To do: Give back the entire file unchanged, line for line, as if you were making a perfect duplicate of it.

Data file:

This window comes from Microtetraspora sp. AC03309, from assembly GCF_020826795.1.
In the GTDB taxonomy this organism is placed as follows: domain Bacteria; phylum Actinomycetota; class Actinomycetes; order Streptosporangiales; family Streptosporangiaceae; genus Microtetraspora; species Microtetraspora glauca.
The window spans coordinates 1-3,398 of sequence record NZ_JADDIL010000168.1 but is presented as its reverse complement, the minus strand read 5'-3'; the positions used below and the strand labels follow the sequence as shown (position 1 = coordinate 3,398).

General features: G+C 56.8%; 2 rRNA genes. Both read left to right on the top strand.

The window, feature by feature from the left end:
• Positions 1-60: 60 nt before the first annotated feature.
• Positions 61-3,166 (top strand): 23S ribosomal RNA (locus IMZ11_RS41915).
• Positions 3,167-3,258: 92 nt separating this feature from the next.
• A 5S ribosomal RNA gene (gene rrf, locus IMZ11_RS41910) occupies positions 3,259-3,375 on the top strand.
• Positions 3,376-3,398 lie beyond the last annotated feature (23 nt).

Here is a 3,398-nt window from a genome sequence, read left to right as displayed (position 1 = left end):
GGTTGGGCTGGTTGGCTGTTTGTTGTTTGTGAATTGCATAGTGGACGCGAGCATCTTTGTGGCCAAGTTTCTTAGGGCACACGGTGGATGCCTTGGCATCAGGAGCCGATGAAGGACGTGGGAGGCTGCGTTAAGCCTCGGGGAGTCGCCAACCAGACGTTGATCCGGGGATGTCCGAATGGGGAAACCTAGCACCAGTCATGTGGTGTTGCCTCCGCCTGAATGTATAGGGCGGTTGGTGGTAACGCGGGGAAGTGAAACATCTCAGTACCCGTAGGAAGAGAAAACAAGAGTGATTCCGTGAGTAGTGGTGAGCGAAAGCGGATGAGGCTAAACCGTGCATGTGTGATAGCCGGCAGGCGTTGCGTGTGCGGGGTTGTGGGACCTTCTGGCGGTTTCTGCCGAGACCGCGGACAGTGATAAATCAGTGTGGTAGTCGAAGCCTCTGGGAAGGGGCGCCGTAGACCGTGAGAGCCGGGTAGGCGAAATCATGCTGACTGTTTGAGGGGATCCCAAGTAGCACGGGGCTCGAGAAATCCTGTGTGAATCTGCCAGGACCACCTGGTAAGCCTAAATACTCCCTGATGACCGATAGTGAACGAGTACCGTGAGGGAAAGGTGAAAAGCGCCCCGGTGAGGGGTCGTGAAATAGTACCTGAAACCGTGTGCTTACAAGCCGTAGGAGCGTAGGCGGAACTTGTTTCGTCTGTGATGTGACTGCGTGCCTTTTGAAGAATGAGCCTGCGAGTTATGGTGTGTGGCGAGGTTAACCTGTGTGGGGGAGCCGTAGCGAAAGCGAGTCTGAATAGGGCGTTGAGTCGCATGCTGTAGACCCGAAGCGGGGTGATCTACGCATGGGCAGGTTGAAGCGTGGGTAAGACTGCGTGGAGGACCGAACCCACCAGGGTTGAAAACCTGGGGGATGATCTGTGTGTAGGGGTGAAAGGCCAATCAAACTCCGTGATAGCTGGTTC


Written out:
This window comes from Microtetraspora sp. AC03309, from assembly GCF_020826795.1.
In the GTDB taxonomy this organism is placed as follows: domain Bacteria; phylum Actinomycetota; class Actinomycetes; order Streptosporangiales; family Streptosporangiaceae; genus Microtetraspora; species Microtetraspora glauca.
The window spans coordinates 1-3,398 of sequence record NZ_JADDIL010000168.1 but is presented as its reverse complement, the minus strand read 5'-3'; the positions used below and the strand labels follow the sequence as shown (position 1 = coordinate 3,398).

General features: G+C 56.8%; 2 rRNA genes. Both read left to right on the top strand.

The window, feature by feature from the left end:
• Positions 1-60: 60 nt before the first annotated feature.
• Positions 61-3,166 (top strand): 23S ribosomal RNA (locus IMZ11_RS41915).
• Positions 3,167-3,258: 92 nt separating this feature from the next.
• A 5S ribosomal RNA gene (gene rrf, locus IMZ11_RS41910) occupies positions 3,259-3,375 on the top strand.
• Positions 3,376-3,398 lie beyond the last annotated feature (23 nt).

Here is a 3,398-nt window from a genome sequence, read left to right as displayed (position 1 = left end):
GGTTGGGCTGGTTGGCTGTTTGTTGTTTGTGAATTGCATAGTGGACGCGAGCATCTTTGTGGCCAAGTTTCTTAGGGCACACGGTGGATGCCTTGGCATCAGGAGCCGATGAAGGACGTGGGAGGCTGCGTTAAGCCTCGGGGAGTCGCCAACCAGACGTTGATCCGGGGATGTCCGAATGGGGAAACCTAGCACCAGTCATGTGGTGTTGCCTCCGCCTGAATGTATAGGGCGGTTGGTGGTAACGCGGGGAAGTGAAACATCTCAGTACCCGTAGGAAGAGAAAACAAGAGTGATTCCGTGAGTAGTGGTGAGCGAAAGCGGATGAGGCTAAACCGTGCATGTGTGATAGCCGGCAGGCGTTGCGTGTGCGGGGTTGTGGGACCTTCTGGCGGTTTCTGCCGAGACCGCGGACAGTGATAAATCAGTGTGGTAGTCGAAGCCTCTGGGAAGGGGCGCCGTAGACCGTGAGAGCCGGGTAGGCGAAATCATGCTGACTGTTTGAGGGGATCCCAAGTAGCACGGGGCTCGAGAAATCCTGTGTGAATCTGCCAGGACCACCTGGTAAGCCTAAATACTCCCTGATGACCGATAGTGAACGAGTACCGTGAGGGAAAGGTGAAAAGCGCCCCGGTGAGGGGTCGTGAAATAGTACCTGAAACCGTGTGCTTACAAGCCGTAGGAGCGTAGGCGGAACTTGTTTCGTCTGTGATGTGACTGCGTGCCTTTTGAAGAATGAGCCTGCGAGTTATGGTGTGTGGCGAGGTTAACCTGTGTGGGGGAGCCGTAGCGAAAGCGAGTCTGAATAGGGCGTTGAGTCGCATGCTGTAGACCCGAAGCGGGGTGATCTACGCATGGGCAGGTTGAAGCGTGGGTAAGACTGCGTGGAGGACCGAACCCACCAGGGTTGAAAACCTGGGGGATGATCTGTGTGTAGGGGTGAAAGGCCAATCAAACTCCGTGATAGCTGGTTC